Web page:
A reading from the book of Deuteronomy
(Chapter 4:32-34, 39-40)
At the time of this writing, about 1200 B.C., virtually all the nations and tribes that surrounded the Hebrews believed in more than one god, in some cases many gods. Moses was telling his people once again that there was only one God, and that it was the one God who had given them a new homeland. The Hebrews had been in the desert for 40 years, and now the day had arrived for them to enter the Promised Land. But, there were two conditions. They must worship only the one God, no false gods, and they must keep God’s commandments. Of course, the people said yes, but they were often seduced by false gods that led them to disaster.
We can all think of celebrities and millionaires that have given into money, power, and prestige. But about us? What false gods can take the place of the one God in our lives?
“Blessed the people the Lord has chosen to be his own.” We are that people, and we are blessed.” That is quite a gift and quite a responsibility. It does not call for passivity or false pride but rather for joyful thanks.
A reading from the first letter of St. Paul to the Romans
The word “abba” in Aramaic means more than father. It can be translated as “daddy” and it is a term of intimacy that Jesus used to describe his relationship with his Father, and here Paul says that we have received the Spirit of adoption through whom we cry ”abba, Father.” That is amazing. We can think of God as our loving daddy. That is a far cry from the fear of the old judgmental man in the clouds that many of us were taught years ago. Have you ever called God your daddy? It does sound strange at first, but if you try it you might become comfortable with it.
A reading from the Holy Gospel according to Matthew
(Chapter 28: 16-20)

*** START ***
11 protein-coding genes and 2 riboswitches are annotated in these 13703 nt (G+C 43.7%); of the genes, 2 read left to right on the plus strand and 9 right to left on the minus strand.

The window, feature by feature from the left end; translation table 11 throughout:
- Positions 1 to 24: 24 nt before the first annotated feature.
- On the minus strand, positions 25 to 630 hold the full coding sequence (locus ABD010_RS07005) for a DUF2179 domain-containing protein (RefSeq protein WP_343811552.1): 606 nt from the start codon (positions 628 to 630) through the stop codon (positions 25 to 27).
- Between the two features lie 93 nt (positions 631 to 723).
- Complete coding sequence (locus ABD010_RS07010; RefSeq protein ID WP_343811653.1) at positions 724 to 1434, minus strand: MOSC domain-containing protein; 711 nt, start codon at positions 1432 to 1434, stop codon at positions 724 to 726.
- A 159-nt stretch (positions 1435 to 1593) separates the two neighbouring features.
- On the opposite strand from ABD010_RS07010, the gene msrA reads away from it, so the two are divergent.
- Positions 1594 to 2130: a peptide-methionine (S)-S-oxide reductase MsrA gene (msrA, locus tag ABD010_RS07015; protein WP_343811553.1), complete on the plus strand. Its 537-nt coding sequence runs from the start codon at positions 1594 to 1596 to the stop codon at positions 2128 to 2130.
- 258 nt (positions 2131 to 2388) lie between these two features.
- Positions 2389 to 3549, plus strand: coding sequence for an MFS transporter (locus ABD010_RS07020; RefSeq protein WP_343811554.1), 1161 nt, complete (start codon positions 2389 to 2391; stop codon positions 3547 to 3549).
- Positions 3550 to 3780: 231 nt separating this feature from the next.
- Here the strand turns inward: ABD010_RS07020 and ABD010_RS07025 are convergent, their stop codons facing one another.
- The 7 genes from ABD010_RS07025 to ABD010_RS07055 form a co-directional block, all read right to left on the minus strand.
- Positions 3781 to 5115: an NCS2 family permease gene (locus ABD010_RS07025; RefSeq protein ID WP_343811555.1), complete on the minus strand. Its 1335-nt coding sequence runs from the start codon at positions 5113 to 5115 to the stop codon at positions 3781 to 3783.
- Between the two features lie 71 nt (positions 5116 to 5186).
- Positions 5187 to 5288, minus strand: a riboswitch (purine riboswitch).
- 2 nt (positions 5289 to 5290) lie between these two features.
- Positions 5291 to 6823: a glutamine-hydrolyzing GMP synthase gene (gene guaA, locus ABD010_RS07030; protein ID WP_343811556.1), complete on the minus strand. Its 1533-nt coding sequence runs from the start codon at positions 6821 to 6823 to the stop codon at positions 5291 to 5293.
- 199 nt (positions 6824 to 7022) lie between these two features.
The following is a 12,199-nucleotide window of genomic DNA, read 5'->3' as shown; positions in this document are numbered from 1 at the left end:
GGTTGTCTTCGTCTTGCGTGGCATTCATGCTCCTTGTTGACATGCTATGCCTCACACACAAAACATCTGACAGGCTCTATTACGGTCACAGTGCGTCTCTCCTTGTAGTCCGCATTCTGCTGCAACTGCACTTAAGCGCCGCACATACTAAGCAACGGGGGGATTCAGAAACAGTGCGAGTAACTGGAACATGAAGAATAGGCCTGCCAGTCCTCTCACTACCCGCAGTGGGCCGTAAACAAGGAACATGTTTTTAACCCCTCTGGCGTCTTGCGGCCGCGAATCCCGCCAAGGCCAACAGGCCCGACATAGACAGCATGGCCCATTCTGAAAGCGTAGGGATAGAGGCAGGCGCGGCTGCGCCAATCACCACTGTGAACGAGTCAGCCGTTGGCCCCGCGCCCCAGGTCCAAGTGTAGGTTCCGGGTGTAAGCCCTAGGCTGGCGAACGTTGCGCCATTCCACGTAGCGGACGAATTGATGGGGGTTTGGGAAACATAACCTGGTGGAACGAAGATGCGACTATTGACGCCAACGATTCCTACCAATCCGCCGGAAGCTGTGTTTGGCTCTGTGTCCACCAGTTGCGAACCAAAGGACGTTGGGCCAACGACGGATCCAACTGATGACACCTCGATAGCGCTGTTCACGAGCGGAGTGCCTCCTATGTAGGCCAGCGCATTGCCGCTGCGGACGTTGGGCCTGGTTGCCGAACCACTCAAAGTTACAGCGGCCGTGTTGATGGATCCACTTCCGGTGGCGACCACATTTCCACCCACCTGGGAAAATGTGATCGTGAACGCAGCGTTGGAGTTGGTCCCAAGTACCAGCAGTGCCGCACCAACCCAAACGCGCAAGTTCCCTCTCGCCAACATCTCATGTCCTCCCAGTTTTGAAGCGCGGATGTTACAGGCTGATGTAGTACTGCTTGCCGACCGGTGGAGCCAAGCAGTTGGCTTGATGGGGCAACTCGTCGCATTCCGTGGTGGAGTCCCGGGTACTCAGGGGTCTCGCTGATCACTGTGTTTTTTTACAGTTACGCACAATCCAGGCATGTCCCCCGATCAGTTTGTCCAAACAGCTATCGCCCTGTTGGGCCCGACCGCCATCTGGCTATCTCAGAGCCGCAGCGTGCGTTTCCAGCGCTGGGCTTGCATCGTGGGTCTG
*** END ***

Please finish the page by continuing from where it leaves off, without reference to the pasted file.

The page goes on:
It is true that we were made in the image and likeness of God, but that does not mean only the Father. It means the Trinity, Father, Son and Holy Spirit—a community of persons. We are communal persons, not a bunch of individualists thinking and acting only for ourselves and by ourselves. Our community certainly starts with our family, but it needs to go beyond to our parish, our friends and neighbors, and especially to people that come to us in need.
Often, the times when we are most troubled are when we cut ourselves off from others and are afraid to ask for help or just someone who will listen to us. We are not meant to be alone, but sometimes circumstances put us in that lonely place. If you know someone who is lonely, try to reach out to that person. If you are lonely, reach out as well, perhaps through a social-ministry programs in your parish. That is why they exist.
Photo by Sharon Santema on Upsplash.
Excerpts from the English translation of the Lectionary for Mass © 1969, 1981, 1997, International Commission on English in the Liturgy Corporation (ICEL). All rights reserved.
Bill Ayers was a founder, with the late singer Harry Chapin, of WhyHunger. Bill was a radio and TV broadcaster for 40 years. He is a member of Our Lady Queen of Martyrs Church in Centerport, New York.